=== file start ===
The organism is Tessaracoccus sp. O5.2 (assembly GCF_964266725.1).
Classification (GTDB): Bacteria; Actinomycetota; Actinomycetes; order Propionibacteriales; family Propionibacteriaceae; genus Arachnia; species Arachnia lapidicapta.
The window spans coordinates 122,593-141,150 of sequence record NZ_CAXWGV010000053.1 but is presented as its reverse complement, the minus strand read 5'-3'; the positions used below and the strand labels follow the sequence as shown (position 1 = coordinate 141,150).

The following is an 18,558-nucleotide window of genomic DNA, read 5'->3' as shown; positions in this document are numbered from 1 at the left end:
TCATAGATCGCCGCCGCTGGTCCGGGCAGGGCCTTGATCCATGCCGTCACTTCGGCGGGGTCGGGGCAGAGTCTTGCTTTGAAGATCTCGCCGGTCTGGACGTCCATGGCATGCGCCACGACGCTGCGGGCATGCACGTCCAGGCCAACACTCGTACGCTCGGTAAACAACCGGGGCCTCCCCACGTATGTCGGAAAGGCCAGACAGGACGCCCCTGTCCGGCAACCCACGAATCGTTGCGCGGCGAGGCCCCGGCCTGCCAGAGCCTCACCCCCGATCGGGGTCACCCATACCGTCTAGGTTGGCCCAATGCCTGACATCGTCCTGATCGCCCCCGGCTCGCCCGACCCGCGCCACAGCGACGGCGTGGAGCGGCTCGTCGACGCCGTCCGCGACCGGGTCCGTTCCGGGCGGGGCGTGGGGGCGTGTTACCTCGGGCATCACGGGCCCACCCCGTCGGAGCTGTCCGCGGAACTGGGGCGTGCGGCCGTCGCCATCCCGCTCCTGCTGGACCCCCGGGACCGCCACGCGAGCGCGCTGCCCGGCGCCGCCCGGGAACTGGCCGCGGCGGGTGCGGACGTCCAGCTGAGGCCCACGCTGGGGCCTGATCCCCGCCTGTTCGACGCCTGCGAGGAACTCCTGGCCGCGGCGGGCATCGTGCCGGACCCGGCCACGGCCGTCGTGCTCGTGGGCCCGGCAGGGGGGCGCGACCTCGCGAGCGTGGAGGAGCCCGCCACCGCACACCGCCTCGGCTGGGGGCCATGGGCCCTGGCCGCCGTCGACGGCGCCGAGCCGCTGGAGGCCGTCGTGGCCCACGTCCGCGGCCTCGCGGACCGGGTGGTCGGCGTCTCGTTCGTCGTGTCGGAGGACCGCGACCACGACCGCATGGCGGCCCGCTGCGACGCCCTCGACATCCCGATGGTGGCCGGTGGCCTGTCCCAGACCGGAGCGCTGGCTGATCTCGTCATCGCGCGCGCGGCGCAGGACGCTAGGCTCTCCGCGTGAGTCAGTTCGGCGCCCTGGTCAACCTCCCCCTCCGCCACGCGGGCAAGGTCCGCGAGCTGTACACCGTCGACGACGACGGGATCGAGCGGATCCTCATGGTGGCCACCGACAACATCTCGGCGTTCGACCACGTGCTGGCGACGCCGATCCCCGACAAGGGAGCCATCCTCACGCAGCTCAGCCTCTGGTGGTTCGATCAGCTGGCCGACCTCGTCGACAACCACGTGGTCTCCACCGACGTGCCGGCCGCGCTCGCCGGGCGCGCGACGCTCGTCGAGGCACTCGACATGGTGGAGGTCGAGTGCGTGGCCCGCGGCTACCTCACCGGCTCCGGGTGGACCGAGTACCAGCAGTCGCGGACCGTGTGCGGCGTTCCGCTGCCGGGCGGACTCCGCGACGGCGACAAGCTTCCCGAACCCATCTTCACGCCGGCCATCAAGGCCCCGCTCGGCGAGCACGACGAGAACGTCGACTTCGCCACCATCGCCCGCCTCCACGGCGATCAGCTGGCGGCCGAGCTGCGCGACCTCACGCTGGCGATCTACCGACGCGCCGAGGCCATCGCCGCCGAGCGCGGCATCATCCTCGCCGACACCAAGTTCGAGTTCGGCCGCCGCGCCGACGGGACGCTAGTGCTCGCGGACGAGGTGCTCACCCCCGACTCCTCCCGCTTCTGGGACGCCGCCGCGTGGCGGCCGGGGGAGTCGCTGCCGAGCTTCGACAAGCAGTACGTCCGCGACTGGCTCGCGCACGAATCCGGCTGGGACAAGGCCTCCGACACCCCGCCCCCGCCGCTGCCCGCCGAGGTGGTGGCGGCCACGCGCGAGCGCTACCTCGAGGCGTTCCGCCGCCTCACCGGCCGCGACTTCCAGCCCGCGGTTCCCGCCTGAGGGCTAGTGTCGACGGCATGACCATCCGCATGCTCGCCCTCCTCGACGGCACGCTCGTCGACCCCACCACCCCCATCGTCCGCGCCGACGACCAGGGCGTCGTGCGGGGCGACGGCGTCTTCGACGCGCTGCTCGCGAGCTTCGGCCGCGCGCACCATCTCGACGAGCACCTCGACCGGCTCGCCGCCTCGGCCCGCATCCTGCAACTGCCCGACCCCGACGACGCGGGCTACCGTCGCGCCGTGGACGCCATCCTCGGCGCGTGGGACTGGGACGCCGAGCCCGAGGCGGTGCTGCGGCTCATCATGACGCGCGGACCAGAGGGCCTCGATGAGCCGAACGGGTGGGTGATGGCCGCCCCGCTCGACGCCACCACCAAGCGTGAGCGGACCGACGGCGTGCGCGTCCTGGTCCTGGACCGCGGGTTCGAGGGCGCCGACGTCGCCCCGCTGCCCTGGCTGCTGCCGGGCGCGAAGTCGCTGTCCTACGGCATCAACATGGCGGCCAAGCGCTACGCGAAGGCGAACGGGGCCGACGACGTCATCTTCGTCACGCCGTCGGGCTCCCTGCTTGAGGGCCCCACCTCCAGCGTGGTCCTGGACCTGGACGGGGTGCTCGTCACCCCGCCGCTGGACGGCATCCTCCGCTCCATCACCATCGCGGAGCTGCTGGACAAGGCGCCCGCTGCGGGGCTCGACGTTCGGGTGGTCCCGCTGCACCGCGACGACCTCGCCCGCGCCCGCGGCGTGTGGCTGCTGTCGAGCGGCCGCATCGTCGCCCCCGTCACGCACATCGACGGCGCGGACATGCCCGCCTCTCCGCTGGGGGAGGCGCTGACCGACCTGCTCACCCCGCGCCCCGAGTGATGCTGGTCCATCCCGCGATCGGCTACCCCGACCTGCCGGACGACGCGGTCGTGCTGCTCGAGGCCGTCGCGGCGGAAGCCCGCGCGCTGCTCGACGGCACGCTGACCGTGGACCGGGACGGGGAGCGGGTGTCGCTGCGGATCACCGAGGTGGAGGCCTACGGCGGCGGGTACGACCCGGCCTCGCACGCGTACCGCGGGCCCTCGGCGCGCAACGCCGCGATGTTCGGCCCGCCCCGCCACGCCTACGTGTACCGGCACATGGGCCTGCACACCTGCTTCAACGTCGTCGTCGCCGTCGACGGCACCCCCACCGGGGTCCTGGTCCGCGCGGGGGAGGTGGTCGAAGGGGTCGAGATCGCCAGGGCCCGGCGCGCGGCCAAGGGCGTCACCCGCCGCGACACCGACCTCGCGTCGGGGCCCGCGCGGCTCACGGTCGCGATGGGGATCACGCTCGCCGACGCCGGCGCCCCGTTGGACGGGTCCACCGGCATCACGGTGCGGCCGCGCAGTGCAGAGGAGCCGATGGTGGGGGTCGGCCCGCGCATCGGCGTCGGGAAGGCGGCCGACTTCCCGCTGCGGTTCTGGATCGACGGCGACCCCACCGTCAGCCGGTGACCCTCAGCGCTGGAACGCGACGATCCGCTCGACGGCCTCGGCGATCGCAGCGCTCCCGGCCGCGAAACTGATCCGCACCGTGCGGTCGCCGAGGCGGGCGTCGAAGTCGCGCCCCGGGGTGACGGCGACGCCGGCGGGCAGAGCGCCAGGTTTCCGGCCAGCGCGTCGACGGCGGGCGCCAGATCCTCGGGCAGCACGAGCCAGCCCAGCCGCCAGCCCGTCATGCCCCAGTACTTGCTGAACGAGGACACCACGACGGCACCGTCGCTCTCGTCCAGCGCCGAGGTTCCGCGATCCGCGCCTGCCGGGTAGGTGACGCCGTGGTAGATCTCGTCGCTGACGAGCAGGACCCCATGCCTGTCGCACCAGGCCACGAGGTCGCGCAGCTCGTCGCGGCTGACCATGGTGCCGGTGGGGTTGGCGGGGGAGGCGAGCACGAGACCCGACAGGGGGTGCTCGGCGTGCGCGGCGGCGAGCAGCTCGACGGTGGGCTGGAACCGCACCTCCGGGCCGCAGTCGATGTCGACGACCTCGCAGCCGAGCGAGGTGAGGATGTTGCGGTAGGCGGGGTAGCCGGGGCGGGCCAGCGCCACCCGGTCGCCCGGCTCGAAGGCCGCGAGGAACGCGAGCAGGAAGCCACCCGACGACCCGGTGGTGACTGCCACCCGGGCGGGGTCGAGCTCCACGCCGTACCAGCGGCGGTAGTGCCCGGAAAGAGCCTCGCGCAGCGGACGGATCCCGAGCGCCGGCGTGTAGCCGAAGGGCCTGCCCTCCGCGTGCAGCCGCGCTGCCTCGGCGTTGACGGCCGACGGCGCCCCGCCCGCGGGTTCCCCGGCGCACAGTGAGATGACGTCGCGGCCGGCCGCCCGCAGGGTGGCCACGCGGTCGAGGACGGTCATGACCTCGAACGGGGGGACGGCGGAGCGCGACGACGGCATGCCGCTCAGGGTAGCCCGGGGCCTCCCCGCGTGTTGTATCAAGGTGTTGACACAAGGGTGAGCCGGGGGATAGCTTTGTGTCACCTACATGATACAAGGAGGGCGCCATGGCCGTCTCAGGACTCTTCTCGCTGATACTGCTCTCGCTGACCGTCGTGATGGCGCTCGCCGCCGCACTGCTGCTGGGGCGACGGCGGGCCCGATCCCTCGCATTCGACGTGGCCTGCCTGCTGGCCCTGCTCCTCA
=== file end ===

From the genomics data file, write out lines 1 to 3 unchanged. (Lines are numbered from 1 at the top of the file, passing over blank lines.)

The organism is Tessaracoccus sp. O5.2 (assembly GCF_964266725.1).
Classification (GTDB): Bacteria; Actinomycetota; Actinomycetes; order Propionibacteriales; family Propionibacteriaceae; genus Arachnia; species Arachnia lapidicapta.
The window spans coordinates 122,593-141,150 of sequence record NZ_CAXWGV010000053.1 but is presented as its reverse complement, the minus strand read 5'-3'; the positions used below and the strand labels follow the sequence as shown (position 1 = coordinate 141,150).